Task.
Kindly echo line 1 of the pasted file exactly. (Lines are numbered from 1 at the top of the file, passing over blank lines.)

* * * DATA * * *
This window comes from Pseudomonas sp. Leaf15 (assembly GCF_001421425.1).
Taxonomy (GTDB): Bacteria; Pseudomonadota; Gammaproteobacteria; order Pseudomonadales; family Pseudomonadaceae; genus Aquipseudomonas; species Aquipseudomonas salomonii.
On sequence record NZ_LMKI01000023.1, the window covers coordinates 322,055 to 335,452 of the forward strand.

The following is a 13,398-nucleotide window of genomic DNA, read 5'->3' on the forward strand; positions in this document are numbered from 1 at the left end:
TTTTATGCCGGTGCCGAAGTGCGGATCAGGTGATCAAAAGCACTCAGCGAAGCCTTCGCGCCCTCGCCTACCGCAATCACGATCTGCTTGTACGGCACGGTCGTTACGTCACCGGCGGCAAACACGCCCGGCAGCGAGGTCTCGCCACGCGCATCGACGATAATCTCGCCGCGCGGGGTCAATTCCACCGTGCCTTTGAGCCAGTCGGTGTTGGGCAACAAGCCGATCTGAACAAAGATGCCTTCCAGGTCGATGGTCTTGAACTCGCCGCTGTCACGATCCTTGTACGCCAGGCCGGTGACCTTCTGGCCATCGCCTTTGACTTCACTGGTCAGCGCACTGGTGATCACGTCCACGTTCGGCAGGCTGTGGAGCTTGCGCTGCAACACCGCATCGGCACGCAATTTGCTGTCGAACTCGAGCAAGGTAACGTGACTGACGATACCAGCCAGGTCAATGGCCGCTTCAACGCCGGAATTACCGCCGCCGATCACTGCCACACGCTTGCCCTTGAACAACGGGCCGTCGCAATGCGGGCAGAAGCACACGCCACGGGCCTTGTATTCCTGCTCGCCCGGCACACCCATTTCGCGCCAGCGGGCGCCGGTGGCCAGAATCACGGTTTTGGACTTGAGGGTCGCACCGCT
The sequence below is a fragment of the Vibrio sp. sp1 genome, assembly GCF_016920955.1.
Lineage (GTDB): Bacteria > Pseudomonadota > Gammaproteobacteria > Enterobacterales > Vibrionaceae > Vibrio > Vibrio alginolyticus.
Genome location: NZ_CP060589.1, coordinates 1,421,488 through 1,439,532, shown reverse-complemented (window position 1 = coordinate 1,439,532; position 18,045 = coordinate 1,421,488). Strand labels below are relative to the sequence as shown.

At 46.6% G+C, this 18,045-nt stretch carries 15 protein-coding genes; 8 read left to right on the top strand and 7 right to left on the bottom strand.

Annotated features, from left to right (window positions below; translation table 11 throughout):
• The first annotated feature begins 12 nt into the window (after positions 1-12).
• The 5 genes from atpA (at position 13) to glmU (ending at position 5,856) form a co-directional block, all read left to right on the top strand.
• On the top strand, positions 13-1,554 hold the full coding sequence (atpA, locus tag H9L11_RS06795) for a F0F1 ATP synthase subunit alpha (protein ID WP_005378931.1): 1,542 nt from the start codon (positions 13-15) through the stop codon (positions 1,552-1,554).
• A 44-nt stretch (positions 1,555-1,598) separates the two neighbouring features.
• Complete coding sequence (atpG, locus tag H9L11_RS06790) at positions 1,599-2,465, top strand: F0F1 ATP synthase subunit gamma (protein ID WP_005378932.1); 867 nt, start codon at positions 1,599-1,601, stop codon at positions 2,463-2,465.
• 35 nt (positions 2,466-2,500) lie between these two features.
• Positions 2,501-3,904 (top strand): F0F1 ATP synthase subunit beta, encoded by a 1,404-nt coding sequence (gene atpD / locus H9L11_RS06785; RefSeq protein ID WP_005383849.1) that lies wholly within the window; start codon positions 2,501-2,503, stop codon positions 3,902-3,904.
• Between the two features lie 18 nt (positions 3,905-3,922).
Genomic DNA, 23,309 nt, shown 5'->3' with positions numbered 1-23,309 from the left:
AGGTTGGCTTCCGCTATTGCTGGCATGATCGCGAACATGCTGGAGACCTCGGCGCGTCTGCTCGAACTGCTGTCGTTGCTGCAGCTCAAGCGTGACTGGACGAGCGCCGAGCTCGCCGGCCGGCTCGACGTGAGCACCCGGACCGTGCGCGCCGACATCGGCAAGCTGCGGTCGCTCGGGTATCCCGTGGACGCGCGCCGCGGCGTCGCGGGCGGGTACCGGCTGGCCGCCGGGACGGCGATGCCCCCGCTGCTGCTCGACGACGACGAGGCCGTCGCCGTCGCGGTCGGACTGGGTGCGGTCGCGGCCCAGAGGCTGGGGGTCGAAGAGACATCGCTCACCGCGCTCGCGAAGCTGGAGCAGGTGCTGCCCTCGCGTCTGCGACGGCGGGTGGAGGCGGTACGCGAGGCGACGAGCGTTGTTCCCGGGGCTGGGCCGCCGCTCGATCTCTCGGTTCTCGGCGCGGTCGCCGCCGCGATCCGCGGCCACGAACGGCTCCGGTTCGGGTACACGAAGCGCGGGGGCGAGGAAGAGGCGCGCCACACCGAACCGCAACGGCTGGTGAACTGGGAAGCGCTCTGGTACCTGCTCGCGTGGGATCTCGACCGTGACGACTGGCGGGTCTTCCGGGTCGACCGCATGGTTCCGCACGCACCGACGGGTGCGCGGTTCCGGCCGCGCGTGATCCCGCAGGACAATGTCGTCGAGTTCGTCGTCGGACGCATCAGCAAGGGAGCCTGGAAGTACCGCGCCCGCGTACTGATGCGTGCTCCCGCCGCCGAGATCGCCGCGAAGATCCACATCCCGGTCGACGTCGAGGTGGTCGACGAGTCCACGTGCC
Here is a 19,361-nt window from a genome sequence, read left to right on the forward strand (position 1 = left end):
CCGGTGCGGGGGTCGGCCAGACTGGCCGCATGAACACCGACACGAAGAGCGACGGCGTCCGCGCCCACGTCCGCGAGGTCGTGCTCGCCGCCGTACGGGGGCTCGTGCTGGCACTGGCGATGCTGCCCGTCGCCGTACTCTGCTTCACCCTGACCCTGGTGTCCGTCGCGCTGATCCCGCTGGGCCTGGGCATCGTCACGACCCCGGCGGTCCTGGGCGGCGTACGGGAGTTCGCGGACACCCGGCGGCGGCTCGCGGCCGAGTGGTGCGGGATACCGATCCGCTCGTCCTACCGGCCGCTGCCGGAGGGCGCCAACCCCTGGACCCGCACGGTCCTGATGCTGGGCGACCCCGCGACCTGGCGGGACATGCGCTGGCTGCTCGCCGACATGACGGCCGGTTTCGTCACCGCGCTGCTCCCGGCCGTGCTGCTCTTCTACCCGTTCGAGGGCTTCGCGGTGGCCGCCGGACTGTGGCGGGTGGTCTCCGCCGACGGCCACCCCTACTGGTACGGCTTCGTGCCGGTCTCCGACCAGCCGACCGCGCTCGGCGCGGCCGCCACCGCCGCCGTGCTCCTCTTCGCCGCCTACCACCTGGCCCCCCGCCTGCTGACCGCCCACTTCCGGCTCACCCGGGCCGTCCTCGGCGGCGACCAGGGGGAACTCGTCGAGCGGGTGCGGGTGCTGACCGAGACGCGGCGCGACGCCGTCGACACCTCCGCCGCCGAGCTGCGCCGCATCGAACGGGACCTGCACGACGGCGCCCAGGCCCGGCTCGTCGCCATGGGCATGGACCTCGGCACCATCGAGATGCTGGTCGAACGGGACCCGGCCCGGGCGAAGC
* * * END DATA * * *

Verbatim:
This window comes from Pseudomonas sp. Leaf15 (assembly GCF_001421425.1).